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Chemical Enyineerin0 Science, Vol. 51, No. 17, pp. 4065 4073, 1996 Copyright ~c3 1996 Elsevier Science Ltd Printed in Great Britain. All rights reserved PII: S0009-2509(96)00264-3 ooo9 2509/96 $15.00 + 0.00

G E O R G R E I N H O L D , t S T E F A N M E R R A T H , +"F R I E D R I C H L E N N EM A N N t a n d H E R B E R T M)i, R K L *'~ *Technische Universit~it Hamburg-Harburg, Bioprozel3 und Bioverfahrenstechnik, Denickestr. 15, D-2107 l Hamburg, Germany *+Preussag Noell Wassertechnik GmbH, Robert-Hooke-Str. 5, D-28359 Bremen, Germany

(First received 5 April 1995; revised manuscript received and accepted 20 November 1995)
Abstraet--A new concept of a biogas reactor for anaerobicwaste water treatment is presented. The characteristic features of this type of reactor are the tower shape, its modular structure and the internal installations. Gas-collecting devices are installed at different levels along the height of the reactor to withdraw the gas produced and to avoid gas accumulation in the upper zones of the reactor. The remaining gas causes a fluid circulation alongbaffles similar to airlift-loop reactors. A settler is integrated at the top of the reactor. As the reactor is built in a tower shape, the mixing behaviour is strongly linked to two questions: (1) how to supplement the microorganisms in the upper zones of the reactor with substrate and (2) whether there is a toxic concentration due to insufficient mixing near the inlet of the substrate. The scale-upof the biogas tower reactor, as far as the liquid mixing is concerned, was based on the knowledge of the mixing within a module and the intermixing between two modules. Two mathematical models are proposed to describe liquid mixing within the reactor. Model A describes the intramixing within one module as well as the intermixing between neighbouring modules. Model B describes only the globalintermixing between different modules. Therefore, model A can be used for investigations on the internal concentration profile of a module, e.g. over concentration in the feeding zone of the reactor, while model B is able to calculate the global mixing of a reactor. The experimental studies were performed in the laboratory- and in pilot-scale plants. An excellent agreement between the computersimulation and the experimental results was obtained with both models. The characteristic parameters of the system which include the axial dispersion coefficient Dax, the mean circulation velocity w,, and the exchange flow rate l~cxeha,g were calculated by means of the mathematical model from the experimental data according to the e least-squares method. The mean circulation velocity w,, increases withthe enlargement in diameter since the drag coefficient for the circulating flow decreases. The exchange flow rate between two neighbouring modules Vexchangerelated to the connecting area remains constant during the scale-up. Copyright ((?~1996 Elsevier Science Ltd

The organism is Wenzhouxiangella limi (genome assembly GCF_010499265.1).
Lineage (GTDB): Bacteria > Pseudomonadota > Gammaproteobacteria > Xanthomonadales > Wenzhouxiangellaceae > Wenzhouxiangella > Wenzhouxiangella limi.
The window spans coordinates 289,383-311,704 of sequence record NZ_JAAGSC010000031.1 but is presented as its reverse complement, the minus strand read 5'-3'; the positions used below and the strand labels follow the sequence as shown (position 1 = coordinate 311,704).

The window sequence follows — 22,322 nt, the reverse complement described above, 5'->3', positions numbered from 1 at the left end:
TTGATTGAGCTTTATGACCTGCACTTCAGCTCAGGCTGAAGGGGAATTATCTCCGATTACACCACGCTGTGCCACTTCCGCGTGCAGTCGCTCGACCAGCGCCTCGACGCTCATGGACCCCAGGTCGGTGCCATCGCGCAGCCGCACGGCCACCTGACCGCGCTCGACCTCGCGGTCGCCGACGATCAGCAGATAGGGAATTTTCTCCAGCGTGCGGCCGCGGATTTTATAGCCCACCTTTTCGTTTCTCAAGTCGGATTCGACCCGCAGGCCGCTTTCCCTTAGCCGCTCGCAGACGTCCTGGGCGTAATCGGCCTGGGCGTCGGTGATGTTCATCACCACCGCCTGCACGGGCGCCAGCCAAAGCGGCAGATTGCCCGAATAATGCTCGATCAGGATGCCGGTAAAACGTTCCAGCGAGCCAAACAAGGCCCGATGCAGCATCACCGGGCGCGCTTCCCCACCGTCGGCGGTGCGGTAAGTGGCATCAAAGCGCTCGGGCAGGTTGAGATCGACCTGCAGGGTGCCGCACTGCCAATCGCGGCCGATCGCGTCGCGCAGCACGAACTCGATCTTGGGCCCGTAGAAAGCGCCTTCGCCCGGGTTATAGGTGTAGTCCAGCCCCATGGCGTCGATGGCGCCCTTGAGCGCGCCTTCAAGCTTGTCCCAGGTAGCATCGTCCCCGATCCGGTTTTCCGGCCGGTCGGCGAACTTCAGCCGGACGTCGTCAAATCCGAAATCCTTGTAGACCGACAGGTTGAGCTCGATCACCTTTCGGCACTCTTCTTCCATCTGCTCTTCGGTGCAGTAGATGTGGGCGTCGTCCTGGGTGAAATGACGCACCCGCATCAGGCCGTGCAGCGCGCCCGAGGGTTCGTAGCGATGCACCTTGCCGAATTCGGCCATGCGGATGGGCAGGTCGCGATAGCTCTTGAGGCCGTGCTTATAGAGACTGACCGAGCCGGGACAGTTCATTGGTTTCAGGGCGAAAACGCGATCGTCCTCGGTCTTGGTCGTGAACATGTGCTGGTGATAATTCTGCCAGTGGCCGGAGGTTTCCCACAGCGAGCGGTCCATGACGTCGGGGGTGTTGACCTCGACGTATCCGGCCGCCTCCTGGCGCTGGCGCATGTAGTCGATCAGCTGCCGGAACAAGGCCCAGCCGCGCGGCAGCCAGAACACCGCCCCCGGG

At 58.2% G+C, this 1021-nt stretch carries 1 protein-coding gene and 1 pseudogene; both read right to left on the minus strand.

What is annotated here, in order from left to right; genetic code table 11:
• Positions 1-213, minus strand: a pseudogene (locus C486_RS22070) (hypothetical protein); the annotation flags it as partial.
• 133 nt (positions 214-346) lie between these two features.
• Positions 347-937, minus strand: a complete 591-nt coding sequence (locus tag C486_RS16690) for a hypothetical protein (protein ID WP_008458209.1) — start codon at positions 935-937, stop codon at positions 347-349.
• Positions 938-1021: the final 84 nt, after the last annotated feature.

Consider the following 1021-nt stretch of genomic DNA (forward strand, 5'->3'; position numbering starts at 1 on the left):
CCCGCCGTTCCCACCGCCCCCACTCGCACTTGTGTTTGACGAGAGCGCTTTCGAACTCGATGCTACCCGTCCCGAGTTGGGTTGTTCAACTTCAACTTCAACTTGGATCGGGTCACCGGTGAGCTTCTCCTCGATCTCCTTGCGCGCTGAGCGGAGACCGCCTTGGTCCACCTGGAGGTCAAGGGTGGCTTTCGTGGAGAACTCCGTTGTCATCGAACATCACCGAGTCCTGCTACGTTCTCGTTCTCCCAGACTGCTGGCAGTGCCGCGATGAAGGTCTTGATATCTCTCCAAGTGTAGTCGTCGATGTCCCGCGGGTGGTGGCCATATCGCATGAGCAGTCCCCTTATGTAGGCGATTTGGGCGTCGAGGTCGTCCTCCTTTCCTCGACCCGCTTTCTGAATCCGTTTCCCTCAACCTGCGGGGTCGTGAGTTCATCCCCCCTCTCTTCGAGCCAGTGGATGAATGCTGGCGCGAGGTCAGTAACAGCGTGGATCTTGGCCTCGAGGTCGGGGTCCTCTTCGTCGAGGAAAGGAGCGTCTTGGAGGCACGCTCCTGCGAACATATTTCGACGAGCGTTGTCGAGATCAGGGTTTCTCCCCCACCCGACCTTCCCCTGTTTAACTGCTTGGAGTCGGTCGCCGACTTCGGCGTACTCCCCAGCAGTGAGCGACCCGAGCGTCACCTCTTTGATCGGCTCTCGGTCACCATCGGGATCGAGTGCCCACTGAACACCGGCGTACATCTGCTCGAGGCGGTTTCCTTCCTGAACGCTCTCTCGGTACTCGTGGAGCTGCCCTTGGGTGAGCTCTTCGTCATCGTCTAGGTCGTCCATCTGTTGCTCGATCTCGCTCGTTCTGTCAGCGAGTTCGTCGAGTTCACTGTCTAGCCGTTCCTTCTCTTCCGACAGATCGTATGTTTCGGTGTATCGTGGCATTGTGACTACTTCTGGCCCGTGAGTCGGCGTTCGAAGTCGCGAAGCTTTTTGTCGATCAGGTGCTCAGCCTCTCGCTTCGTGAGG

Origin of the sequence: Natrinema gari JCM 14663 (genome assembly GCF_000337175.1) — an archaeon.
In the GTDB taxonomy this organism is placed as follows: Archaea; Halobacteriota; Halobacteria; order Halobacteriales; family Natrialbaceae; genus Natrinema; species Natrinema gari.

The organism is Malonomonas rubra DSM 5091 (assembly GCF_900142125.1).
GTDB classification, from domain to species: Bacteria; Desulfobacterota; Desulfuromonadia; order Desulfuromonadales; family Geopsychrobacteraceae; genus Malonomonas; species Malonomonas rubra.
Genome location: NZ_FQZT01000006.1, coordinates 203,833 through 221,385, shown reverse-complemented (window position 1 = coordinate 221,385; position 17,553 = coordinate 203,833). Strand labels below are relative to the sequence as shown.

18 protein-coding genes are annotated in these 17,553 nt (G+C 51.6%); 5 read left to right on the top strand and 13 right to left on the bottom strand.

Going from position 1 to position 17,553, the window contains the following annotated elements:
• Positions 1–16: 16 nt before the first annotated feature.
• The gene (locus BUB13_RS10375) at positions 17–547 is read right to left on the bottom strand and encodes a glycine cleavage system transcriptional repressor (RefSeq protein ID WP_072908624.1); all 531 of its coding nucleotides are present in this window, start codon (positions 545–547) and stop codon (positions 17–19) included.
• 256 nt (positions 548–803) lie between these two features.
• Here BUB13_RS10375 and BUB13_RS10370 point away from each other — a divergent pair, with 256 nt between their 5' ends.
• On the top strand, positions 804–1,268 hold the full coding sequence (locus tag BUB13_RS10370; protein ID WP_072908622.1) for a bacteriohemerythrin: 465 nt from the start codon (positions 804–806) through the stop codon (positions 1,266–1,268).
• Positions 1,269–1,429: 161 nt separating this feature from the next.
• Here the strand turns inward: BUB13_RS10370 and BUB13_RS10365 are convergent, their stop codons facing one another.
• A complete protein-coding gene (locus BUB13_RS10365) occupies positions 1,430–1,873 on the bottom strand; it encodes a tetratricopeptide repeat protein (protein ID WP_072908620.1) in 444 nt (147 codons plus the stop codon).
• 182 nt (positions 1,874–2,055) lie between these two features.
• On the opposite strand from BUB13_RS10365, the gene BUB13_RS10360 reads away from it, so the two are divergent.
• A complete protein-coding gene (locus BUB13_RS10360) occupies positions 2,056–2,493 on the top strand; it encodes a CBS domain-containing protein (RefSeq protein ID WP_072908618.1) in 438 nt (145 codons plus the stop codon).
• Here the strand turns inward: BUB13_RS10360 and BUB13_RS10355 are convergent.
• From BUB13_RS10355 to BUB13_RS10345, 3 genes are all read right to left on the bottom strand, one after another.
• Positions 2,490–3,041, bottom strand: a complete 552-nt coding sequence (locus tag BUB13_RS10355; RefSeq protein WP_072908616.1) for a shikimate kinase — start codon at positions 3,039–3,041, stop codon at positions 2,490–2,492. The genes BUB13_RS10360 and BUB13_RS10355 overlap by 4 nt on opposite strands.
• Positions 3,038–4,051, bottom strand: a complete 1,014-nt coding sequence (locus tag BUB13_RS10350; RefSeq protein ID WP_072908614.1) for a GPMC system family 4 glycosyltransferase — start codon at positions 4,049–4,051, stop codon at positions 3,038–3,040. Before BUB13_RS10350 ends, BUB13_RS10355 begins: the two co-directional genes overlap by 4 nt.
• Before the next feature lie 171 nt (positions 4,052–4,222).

Keywords: biogas-reactor design, liquid mixing, hydrodynamics modelling, airlift, scale up.

INTRODUCTION In reactors for a n a e ro b i c waste water t r e a t m e n t the gas loading increases with the height of the reactor due to the microbiological p r o d u c t i o n of fermentation gas. This has adverse effects on the overall perform a n c e of the reactor when the rising gas causes a loss of biomass t h r o u g h flotation a n d turbulences. In the present work, a biogas tower reactor (BTR) with a height of a b o u t20-30 m will be discussed, where the p r o d u c e d biogas can be w i t h d r a w n from the reactor already in the lower zones of the reactor. W i t h these constructions, the gas h o l d - u p can be controlled below a critical value even at high gas p r o d u c t i o n rates a n d by this the loss of biomass can be avoided. The mixing of the B T R is caused by internal airliftloop units. The...
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